By the same token, when users want to download a necessary but noncertified application but do not have the rights to do so, IT must be prepared to do it for them.
As a result, IT staff time spent installing and updating applications may increase, but overall support time should decrease when taking into account all the time wasted manually eradicating malware.
Indeed, there are few users who wont have the need to perform some task outside the parameters of their locked-down workstations.
Noncertified programs that are nevertheless deemed necessary can be supported by performing test installation and operation to see what files and registry keys are modified during normal operation and then modifying the users rights to those locations.
A more elegant solution may be to write application wrappers that effectively run an application with higher permissions than the user has, as Bose has done.
“We wrote a simple VB [Visual Basic] wrapper for an application that essentially creates a run-as environment for the application, said Boses Gleason. “Instead of clicking directly on the link to the executable, they would click on this, which in turn calls [the application].”
Nelson Ramos, CIO and enterprise IT strategist at Sutter Health, said trade-offs between security and support staff resources must be considered carefully.
“On the one hand, its almost like a Hollywood set—you create a degree of simplicity for the end user, but then on the back end, as far as IT is concerned, it creates another level of support and another knowledge set to build on, so were trying to look at it from both sides,” said Ramos in Mather, Calif.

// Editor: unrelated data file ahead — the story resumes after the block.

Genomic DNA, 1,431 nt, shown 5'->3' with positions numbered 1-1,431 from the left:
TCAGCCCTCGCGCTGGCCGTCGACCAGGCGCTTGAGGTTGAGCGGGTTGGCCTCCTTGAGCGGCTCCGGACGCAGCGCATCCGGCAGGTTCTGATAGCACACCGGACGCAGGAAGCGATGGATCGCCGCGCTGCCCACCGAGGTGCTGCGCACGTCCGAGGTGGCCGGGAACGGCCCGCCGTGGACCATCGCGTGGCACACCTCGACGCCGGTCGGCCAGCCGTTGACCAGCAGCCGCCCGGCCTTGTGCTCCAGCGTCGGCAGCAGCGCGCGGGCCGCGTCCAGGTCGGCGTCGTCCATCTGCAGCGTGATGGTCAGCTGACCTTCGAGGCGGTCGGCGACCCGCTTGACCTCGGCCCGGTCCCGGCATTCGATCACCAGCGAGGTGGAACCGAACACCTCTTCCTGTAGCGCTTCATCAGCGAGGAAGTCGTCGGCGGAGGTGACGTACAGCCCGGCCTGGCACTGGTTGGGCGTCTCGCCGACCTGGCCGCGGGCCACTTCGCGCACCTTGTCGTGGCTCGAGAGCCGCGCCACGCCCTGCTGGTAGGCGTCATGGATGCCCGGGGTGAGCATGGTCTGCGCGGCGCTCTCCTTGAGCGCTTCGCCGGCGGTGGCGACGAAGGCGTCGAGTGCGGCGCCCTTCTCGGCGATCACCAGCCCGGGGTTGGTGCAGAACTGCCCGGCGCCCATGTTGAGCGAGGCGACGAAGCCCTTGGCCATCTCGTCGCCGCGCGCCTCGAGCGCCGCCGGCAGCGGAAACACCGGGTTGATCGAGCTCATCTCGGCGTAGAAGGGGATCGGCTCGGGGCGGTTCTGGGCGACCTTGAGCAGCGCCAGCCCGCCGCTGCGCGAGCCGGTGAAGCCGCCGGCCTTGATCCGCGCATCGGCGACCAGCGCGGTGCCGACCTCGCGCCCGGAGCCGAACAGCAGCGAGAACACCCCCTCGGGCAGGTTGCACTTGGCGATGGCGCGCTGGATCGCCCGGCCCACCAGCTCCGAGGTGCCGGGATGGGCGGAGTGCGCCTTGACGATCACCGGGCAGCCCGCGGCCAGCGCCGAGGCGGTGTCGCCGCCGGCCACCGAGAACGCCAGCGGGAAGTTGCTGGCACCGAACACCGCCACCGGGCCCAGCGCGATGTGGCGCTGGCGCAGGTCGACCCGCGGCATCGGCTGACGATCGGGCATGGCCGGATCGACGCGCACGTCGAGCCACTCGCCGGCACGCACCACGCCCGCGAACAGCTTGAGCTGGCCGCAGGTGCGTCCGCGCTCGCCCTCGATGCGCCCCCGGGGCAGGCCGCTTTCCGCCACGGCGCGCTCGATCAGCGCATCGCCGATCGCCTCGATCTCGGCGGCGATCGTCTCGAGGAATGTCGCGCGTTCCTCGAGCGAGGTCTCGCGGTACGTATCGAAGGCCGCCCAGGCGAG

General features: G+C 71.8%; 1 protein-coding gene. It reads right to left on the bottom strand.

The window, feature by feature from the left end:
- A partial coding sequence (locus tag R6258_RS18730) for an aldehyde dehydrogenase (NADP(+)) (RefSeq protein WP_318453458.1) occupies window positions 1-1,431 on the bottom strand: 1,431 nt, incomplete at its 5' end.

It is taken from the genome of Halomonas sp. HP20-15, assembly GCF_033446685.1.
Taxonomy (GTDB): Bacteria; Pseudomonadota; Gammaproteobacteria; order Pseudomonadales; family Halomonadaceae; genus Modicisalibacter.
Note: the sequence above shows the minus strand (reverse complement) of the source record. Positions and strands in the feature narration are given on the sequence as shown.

Ramos said he reduces system lockdown complications by offering applications only on an as-needed basis. “[System lockdown] provides us with a means of installing a more basic desktop and then layering on applications as the user needs it,” he said.
System lockdown is complex when dealing with internal users, but things get even trickier with remote users—especially the ones who rarely, if ever, are in the main office.
Remote users are the hardest to keep up-to-date, and they are also the most likely to introduce worms or other malware to the corporate network, as they typically reside outside corporate defenses.
Aerojet-Generals Inks acknowledged that remote users put up considerable hurdles in the move to system lockdown.
“A lot of nonlocal people have to have software installed on their systems,” Inks said. “We have to send them the stuff and have them install it, so they end up with admin privileges. Its not frequently an easy task to take care of the problem if [IT staffers] have no access to the desktop.”
Advanced scan and quarantine solutions can help, as long as the products can both identify and install software automatically.